New Sci-Fi Releases: Auggie (2019) - Reviewed

Starring Richard Kind (of "Bing Bong from Inside Out" fame) in an unexpectedly dramatic role for his persona, Auggie plays more like a Black Mirror episode (with essentially the same running time) than a full theatrical film. Considering the direction the aforementioned series has gone since its acquisition by Netflix, however, it won't be too difficult anymore to match the similar Twilight Zone-esque stories with unrelated, full-blown projects. It's a story very clearly set in our own present time- or at least the not-too-distant future, where augmented reality technology is getting more and more advanced as we progress through the digital age. Everything is the same as it would be in today's world, aside from the titular AR glasses through which our protagonist finds his life and well-being slowly absorbed.

It's a relatively short and straightforward story- only running at around 81 minutes- but that doesn't make its premise and unfolding events any less fascinating. There's some near TV soap opera-level character drama between Kind and his character's wife, yet the strain in their relationship is still felt with a tension that could be sliced with a fine-point knife. A beautiful Christen Harper provides the voice and body of Auggie: the gorgeous, young AR assistant whom Felix (Kind) finds himself all the more entranced by as their time together progresses. It's an unconventional tale that matches the quirkiness of Black Mirror, yet it feels like the story could have gone much further beyond its simple tale of a marriage on the edge of shattering.

Alas, director-writer Matt Kane doesn't delve as deeply into the world of his augmented reality creation as I would have preferred. Instead, he only relies on surface-level relationship strains and reality confusion to weave a simple, but intriguing, tale. It still bears the kind of cautionary vibe that a Black Mirror episode would bring, but to a much less alarming level than the latter. There's a nice little plot twist towards the end that catches you completely off-guard, yet nothing ever goes back around to it to provide a better explanation. It's thrown into the mix for a "gotcha" moment and then immediately disregarded. Granted, it has an ending shot that I live for in any film, but the complete lack of further world-building and character exploration beforehand left me wanting a whole lot more.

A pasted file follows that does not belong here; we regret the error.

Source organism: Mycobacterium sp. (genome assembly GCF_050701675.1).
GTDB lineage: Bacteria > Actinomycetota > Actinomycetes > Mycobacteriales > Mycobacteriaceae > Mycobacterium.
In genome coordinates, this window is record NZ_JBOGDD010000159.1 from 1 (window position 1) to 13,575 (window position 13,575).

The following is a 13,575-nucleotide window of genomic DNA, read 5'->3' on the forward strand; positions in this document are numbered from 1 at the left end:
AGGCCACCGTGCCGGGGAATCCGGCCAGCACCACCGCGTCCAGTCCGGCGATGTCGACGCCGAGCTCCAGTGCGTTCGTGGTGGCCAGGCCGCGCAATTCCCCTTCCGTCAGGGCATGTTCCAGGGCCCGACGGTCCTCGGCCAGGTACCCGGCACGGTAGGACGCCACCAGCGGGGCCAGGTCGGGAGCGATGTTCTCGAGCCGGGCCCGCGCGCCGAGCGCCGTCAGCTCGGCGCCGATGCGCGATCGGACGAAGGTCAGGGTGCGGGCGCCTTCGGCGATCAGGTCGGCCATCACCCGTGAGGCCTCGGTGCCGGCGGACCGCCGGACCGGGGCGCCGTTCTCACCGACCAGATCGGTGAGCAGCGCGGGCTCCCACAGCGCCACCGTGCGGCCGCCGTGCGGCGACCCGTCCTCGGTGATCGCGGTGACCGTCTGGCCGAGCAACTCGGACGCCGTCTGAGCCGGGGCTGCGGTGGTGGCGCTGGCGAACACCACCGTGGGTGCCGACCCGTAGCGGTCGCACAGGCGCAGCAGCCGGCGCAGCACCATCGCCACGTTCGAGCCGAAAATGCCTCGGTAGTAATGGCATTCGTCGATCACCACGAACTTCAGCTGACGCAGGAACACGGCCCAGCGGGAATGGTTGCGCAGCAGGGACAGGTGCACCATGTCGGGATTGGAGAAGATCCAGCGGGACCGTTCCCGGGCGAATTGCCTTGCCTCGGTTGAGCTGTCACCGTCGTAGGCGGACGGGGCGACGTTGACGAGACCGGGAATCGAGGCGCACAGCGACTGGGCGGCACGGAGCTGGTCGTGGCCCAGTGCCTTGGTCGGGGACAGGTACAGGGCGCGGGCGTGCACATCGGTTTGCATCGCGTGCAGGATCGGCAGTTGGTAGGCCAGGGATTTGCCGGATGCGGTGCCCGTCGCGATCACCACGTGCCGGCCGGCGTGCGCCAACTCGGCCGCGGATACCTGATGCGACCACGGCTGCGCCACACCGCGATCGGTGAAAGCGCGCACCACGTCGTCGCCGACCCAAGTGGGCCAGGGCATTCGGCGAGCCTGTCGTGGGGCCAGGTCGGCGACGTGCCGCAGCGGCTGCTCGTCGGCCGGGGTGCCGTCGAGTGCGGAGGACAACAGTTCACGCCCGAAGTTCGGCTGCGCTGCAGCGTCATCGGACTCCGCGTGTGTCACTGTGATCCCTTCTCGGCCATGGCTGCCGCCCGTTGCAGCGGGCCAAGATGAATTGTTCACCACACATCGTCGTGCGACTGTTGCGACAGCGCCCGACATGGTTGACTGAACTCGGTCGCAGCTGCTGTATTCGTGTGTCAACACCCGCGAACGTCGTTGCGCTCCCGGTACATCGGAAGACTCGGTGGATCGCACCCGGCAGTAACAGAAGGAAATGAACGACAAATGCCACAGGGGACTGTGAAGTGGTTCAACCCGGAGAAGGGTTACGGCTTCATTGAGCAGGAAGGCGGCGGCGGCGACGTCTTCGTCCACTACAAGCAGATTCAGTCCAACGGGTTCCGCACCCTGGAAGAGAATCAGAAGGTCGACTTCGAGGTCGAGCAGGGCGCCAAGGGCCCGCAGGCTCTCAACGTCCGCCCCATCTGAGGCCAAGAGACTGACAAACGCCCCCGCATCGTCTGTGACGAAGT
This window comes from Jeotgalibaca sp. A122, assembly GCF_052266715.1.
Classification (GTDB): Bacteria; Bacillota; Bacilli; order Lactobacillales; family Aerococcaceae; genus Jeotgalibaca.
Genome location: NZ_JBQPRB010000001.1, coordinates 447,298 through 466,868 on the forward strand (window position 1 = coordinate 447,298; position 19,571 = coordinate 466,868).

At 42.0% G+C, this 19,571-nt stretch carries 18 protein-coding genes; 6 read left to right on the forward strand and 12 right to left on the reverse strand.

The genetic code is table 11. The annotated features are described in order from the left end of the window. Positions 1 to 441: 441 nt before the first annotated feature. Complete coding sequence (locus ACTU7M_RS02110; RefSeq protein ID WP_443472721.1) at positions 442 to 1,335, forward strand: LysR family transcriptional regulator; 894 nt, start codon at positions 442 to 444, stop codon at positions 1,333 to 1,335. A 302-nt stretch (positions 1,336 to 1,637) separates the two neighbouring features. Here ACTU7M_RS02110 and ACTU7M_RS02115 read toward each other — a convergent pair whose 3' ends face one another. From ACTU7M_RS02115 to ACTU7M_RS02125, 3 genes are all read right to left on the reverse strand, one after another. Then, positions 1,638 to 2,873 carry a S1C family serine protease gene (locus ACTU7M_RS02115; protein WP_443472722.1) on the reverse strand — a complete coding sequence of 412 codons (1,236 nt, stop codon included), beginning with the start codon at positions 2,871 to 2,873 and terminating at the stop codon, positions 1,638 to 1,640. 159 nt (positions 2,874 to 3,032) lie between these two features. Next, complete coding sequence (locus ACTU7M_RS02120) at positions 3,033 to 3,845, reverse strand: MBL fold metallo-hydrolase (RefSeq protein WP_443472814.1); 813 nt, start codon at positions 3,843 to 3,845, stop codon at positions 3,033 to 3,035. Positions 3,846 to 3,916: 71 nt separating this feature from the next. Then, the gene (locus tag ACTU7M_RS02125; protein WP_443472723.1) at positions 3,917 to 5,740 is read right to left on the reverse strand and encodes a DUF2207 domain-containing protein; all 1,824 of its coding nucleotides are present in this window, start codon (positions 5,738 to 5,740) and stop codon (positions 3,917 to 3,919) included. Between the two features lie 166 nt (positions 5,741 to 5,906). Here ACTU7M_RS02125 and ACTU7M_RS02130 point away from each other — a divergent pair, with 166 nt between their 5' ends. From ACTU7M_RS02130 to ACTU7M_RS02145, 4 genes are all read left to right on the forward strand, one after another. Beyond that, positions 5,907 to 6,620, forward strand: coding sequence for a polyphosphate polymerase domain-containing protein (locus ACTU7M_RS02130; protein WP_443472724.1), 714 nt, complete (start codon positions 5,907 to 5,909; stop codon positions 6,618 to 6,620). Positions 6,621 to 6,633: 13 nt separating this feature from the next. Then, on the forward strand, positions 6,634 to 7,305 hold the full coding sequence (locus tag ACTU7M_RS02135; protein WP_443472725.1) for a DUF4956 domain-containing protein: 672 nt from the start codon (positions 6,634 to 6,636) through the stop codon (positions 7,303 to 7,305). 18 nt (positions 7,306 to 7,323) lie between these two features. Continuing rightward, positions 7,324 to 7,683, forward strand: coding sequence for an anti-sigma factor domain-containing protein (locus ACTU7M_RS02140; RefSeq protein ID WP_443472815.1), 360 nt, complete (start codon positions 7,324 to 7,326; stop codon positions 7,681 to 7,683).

Richard Kind has an incredible talent, but a voice that doesn't entirely match what he's supposed to be playing in this role. It's odd, but not wholly distracting once you get used to the idea of him in this story. Kane and his co-writer, Marc Underhill, have provided an ultimately unique and fascinating story that feels more like an extended introduction and then immediate denouement than a fully fleshed out story. I was left wanting so much more seen and explained than what I was given- which can be both good and bad, depending on who you ask. For all its worth, however, Auggie shows a lot of promise for a future career for these two; and I have high hopes that they give us better and better stories in the coming years- perhaps even a bona fide Black Mirror episode of their own.

-Wes Ball